Probate Attorney, Wichita, KSManaging Will and Trust Controversies
Probate and trust controversies, including litigation, involve legal disputes over a decedent’s testamentary documents, such as a will or a trust. The probate attorneys of the Bever Dye, LC, Attorneys At Law in Wichita, Kansas, represent beneficiaries, estate representatives and trust fiduciaries in a variety of probate actions. Our firm offers reliable advice based on decades of experience, and we work aggressively to resolve issues without litigation but provide skilled representation when such controversies cannot be easily resolved.
Areas of Expertise
Although necessary at times to ensure a just allocation of estate property, probate or trust controversies can produce a lasting rift between family members while depleting the estate’s assets. These circumstances make it very important that you retain experienced and reputable legal counsel. Our attorneys are committed to developing the best strategy for fairly and expeditiously probating an estate. We resolve disputes through a variety of methods, including traditional negotiation, mediation and trial in state court.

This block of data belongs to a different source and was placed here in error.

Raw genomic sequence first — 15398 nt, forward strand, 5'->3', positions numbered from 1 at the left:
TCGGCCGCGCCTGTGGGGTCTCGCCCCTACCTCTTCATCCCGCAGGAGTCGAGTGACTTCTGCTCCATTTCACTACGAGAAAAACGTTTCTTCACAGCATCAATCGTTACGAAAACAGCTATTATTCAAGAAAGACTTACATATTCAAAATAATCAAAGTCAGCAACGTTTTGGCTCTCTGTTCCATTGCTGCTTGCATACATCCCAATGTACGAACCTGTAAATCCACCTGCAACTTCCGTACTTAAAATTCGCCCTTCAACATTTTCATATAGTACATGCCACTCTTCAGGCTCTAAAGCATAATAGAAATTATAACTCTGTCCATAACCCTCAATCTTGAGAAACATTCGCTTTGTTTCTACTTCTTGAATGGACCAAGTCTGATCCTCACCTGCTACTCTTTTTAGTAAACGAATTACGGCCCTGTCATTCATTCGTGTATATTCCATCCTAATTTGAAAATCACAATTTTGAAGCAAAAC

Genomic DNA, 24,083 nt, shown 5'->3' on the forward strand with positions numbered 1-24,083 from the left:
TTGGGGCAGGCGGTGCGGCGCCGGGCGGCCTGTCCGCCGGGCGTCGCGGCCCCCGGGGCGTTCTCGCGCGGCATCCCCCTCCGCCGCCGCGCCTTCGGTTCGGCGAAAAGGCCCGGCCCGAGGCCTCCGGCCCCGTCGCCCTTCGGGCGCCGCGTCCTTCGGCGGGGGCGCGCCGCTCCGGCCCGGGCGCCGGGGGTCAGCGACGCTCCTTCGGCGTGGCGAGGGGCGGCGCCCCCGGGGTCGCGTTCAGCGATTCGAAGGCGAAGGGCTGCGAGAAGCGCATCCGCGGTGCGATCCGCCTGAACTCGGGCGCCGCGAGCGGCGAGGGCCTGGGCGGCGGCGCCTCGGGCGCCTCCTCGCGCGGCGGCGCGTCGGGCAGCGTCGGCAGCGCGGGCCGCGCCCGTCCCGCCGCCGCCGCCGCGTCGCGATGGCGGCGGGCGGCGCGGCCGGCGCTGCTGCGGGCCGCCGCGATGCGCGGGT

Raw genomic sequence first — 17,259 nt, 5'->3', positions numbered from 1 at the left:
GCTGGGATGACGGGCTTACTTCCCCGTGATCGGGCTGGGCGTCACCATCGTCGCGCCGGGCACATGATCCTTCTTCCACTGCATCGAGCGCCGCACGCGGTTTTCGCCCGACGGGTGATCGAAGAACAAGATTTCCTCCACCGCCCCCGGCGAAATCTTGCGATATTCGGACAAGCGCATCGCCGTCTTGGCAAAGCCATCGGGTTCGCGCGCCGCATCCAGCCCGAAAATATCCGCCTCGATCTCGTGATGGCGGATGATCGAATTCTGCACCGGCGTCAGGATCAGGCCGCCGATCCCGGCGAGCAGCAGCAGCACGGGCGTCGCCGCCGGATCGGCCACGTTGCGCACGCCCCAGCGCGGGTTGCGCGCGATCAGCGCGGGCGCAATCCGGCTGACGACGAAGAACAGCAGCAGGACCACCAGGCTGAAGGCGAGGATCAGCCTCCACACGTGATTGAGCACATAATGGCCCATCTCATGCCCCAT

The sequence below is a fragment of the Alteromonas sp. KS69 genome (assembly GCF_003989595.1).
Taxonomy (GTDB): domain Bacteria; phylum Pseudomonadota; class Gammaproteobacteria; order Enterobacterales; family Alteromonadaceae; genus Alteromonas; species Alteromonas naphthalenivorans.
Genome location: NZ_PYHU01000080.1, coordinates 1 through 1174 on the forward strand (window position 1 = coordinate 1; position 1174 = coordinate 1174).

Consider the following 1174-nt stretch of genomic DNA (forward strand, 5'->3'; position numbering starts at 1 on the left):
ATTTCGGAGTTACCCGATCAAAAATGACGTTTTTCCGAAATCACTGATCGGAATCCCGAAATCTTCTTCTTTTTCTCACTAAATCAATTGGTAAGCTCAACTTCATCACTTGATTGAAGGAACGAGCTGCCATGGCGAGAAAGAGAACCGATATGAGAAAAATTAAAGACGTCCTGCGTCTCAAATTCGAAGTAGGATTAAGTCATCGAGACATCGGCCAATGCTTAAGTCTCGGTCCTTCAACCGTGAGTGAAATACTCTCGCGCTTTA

Will contests often arise when the testator’s bequests run contrary to the heirs’ expectations. Although an heir does not have the right to sue for disappointment, there are several grounds an heir can allege to invalidate a will in whole or in part.
Grounds for Invalidating a Will